The new Prime Minister will be in place by September 2 at the latest, the Tories announced today.
The Conservative's 1922 Committee, which is responsible for organising the leadership contest, this afternoon set out the timetable for replacing David Cameron as party leader.
Nominations to succeed Cameron will officially open this Wednesday evening and close at 12noon on Thursday – subject to agreement from Tory backbenchers.
Under the rules, if just one MP is nominated, they will automatically become party leader and Prime Minister.
However, it is almost certain that more than two people will put their names forward, meaning Tory MPs will have to whittle the list down to two candidates through a series of ballots.
Those two candidates will then be put to the party’s membership, who will then vote for a winner.
Speaking on Sky News, 1922 Committee Chairman Graham Brady said: "The view of the party is that both we as Conservatives and the country in general really want certainty, we would like some resolution, and we think it would be a good thing to conclude this as soon as is practical."
When asked if the relatively quick leadership contest means a snap Autumn General Election was likely, Brady responded: "These are difficult judgements to make. They need to be taken in the light of the circumstances of the time. I certainly think that we have just been given a very clear steer, direction, by the people of Britain in a big turnout, democratic referendum.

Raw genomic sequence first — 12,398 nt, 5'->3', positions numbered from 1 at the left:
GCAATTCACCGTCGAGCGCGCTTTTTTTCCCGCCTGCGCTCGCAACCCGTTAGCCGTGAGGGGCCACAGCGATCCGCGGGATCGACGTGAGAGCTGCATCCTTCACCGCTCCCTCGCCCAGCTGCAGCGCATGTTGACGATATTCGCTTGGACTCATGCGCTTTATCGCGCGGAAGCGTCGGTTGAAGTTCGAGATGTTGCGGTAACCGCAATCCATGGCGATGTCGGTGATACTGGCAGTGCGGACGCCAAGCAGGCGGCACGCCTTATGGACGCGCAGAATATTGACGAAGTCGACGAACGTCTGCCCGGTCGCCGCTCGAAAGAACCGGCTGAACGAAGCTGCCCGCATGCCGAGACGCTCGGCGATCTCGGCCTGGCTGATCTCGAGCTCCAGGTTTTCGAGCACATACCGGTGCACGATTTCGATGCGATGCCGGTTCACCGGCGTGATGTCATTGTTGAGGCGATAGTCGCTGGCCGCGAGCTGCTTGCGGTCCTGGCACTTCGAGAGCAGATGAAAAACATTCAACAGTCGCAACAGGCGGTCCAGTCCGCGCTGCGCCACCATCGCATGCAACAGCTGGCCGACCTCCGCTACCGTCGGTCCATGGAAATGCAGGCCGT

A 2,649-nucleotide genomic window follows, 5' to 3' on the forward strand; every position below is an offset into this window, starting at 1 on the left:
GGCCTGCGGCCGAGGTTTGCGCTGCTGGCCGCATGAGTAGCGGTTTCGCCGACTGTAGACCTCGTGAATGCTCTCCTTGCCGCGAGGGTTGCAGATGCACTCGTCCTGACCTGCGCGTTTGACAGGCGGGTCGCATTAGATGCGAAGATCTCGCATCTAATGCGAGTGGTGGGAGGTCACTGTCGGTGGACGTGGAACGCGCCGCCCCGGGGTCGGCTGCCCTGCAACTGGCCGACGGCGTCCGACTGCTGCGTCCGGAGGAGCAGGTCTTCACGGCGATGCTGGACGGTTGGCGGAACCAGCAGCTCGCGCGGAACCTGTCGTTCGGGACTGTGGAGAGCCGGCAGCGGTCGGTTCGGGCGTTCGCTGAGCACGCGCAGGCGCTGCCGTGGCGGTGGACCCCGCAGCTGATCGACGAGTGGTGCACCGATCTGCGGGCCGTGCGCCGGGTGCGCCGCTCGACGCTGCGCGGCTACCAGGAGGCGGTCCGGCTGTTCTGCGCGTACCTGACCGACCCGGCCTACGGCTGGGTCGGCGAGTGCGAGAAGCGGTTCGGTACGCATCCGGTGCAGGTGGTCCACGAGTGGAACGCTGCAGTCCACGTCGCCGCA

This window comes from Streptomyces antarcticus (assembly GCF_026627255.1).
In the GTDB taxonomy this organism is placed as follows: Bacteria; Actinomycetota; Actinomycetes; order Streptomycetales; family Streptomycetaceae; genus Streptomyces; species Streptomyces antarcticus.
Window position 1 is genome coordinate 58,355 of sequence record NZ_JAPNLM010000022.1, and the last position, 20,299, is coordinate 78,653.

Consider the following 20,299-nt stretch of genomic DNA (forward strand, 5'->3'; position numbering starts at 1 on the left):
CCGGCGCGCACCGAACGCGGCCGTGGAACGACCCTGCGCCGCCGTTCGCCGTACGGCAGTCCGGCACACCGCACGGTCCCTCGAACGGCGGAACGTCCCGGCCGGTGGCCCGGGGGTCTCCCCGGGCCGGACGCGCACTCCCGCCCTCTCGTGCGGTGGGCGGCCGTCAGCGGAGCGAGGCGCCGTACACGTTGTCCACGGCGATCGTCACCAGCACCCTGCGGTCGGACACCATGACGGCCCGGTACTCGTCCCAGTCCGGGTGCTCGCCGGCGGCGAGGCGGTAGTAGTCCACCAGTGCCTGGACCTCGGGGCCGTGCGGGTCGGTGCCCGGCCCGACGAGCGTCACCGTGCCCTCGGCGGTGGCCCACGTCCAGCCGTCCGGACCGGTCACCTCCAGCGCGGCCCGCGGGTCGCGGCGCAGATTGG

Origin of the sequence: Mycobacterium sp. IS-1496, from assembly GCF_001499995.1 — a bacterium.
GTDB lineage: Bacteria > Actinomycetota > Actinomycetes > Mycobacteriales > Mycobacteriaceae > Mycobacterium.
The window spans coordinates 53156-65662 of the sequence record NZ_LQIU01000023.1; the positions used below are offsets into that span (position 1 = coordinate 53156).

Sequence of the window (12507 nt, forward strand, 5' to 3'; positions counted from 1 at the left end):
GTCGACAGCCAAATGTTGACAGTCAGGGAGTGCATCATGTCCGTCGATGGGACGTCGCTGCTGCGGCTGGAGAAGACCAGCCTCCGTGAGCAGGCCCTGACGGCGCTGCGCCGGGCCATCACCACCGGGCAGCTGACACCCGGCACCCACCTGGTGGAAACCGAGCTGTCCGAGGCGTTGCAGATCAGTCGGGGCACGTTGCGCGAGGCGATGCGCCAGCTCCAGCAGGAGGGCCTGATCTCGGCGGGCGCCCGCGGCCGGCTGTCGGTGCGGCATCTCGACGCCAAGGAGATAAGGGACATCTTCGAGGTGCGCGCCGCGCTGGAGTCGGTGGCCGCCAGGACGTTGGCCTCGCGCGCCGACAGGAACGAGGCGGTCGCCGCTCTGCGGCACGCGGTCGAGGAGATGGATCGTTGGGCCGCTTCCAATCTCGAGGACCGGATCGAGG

"We have a big and complicated task to accomplish. I think its entirely reasonable that we, the Government, should embark on that and get on with it, seek to negotiate as good an outcome as we can, before the people then are asked to approve or reject that in a General Election."
Cameron announced he was stepping down as Prime Minister last week after the UK voted to leave the European Union.
Former London Mayor Boris Johnson - who led the Vote Leave campaign in the referendum - is the favourite to succeed Cameron.
Home Secretary Theresa May, Work and Pensions Secretary Stephen Crabb and former Defence Secretary Liam Fox are also considering leadership bids.
Unlike Labour, Tory leadership candidates do not require a certain number of MPs to get nominated - just a proposer and seconder.
However, it is just the final two candidates which are put to the membership - whereas in Labour all those who secured the backing of enough MPs are put to the party.